Oh, hey, remember the other pandemic? The one that used to be called Covid-19? The one that two American presidents claim they’ve beaten, but is still killing hundreds of Americans every single day?
Yeah, me neither.
I went to a dog show with my dogs and made some new friends in July, and it was really fun, and I did that pathetic thing where I showed my new friend one of these and he said, “Oh, you’re an artist,” and I didn’t say, “Yes.”
I thought about that on the 19th, when I was painting.
Which is funny.
After they found a guy with polio in Rockland County last month, the New York State Department of Health started doing wastewater surveillance, and other other detection efforts, to check for signs of the polio virus.
“Polio is a dangerous disease with potentially devastating consequences,” State Health Commissioner Dr. Mary T. Bassett said. “In the United States, we are so fortunate to have available the crucial protection offered through polio vaccination, which has safeguarded our country and New Yorkers for over 60 years. Given how quickly polio can spread, now is the time for every adult, parent, and guardian to get themselves and their children vaccinated as soon as possible.”
My grandfather had polio as a child and died of its long-term effects his early 70s, suffering serious, debilitating medical problems during most of the years that I knew him.
Covid is still killing over 400 Americans a day, and has already killed almost 1,000 American children under the age of 11.
In October of 2019, people still went on business trips, and the Bacon Provider was out of town for a couple of days. Left to my own devices, I signed up for the 10th KenKen International Championship.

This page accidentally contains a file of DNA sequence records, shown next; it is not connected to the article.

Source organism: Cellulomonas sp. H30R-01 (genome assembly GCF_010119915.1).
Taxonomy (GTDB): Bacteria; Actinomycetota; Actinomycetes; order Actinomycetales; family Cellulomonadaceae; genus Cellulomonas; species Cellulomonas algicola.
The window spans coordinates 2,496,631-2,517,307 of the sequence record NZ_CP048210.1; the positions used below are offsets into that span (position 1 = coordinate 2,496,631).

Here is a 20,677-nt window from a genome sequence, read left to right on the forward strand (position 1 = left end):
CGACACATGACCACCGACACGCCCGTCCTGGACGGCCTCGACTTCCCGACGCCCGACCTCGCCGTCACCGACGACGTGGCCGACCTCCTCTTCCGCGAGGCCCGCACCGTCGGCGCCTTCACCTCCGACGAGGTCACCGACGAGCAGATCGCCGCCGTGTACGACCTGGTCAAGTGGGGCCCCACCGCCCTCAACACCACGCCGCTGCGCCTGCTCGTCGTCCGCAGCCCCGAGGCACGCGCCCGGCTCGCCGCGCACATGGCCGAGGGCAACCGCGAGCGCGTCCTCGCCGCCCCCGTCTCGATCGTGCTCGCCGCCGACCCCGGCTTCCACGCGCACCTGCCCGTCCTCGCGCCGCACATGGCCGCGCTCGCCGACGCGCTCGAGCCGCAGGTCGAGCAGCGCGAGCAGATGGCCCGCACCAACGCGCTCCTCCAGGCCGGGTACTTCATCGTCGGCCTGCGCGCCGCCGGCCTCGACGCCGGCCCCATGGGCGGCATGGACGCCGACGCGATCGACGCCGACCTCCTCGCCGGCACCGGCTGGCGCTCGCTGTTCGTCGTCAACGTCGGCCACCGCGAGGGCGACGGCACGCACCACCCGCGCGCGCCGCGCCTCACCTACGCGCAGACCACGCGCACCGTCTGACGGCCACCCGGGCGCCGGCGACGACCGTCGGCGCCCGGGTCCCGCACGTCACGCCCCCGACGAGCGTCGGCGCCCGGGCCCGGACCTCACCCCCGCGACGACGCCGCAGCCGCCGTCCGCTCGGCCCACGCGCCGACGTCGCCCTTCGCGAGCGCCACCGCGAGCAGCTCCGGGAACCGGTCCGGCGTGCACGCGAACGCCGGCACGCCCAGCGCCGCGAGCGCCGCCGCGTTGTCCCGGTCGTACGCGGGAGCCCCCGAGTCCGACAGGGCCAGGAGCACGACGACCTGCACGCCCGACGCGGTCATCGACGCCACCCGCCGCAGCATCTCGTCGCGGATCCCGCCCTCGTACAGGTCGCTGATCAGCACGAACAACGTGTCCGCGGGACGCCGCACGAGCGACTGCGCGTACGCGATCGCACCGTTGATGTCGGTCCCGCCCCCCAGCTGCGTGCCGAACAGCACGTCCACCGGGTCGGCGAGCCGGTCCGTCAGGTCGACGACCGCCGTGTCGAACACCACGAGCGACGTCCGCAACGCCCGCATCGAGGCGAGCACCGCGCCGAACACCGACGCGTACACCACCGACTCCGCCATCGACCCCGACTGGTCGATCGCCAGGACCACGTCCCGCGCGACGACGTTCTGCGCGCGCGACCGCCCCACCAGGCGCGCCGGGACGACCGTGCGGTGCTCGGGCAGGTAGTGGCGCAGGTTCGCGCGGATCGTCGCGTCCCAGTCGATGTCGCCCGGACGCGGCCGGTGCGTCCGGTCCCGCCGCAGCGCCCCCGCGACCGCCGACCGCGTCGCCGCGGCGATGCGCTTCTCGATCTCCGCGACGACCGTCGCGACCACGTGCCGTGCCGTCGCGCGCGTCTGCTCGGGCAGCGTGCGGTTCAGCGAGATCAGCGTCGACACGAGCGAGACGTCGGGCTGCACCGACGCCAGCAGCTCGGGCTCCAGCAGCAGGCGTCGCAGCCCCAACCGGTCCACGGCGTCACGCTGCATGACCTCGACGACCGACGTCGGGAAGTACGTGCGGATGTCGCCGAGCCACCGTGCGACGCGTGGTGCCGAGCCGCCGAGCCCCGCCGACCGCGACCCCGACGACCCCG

When we bought the house in Bedhead Hills, I was so grateful to be able to get a New York Times delivered to my house every day that I quickly deeply intensified my crossword addiction. I saw my first Times crossword in college, and if I tried to solve one then I don’t recall being able to get very far. But at some point in my adulthood my enormous underused brain started drumming on the inside of my skull and I took it to mean DO THE PUZZLE EVERY DAY. And once I got good at it I started doing the KenKen puzzles, too.
At first you might not really understand that they are different from Sudoku puzzles, but they are. KenKen puzzles have math operations. You use a lot of logic and a little arithmetic.
And I can do them pretty fast. Like, sometimes I just take out a pencil and fill in the numbers. So, when I saw that the World Championship was going to be held in a town not far from me, on a day in the near future, I signed up.
By way of preparation for a puzzle competition, I did the usual puzzles in the newspaper every day, plus a few online. I did not read up on strategies for doing KenKens quickly. I should have.
The day of the event, put on sneakers and jeans and arrived pretty early. The first wave of nervousness hit me as I got out of my car. Am I fast at mental arithmetic? Maybe above average, but not really very. Am I good at KENKEN puzzles? Probably above average, but not going to be competitive here. Why did I sign up then? I checked in and got a special big KenKen pencil and an official orange shirt. At the check in desk, they were surprised to hear I’ve never been here before. I guess I looked experienced.
My Past Self always wants my Future Self to go Out and have Fun and Interesting Adventures. Her optimism is eternal. She’s a frickin joiner. Present Self had to ask for the bathroom. She maybe didn’t need to go, but what if she did, later. Also, she wants to have a word with Past Self, because she is never the one who wakes up with a headache.
The KenKen International a gymnasium, really, where under normal circumstances the room is full of ping pong tables. It has gymnasium vibes. But there are excited clumps of people (mostly men), including kids (mostly boys).
There are big tables, set up in a regular array throughout the room. People are already sitting, and warming up for the competition by putting their heads down and doing puzzles. Looking at them makes me a little sick.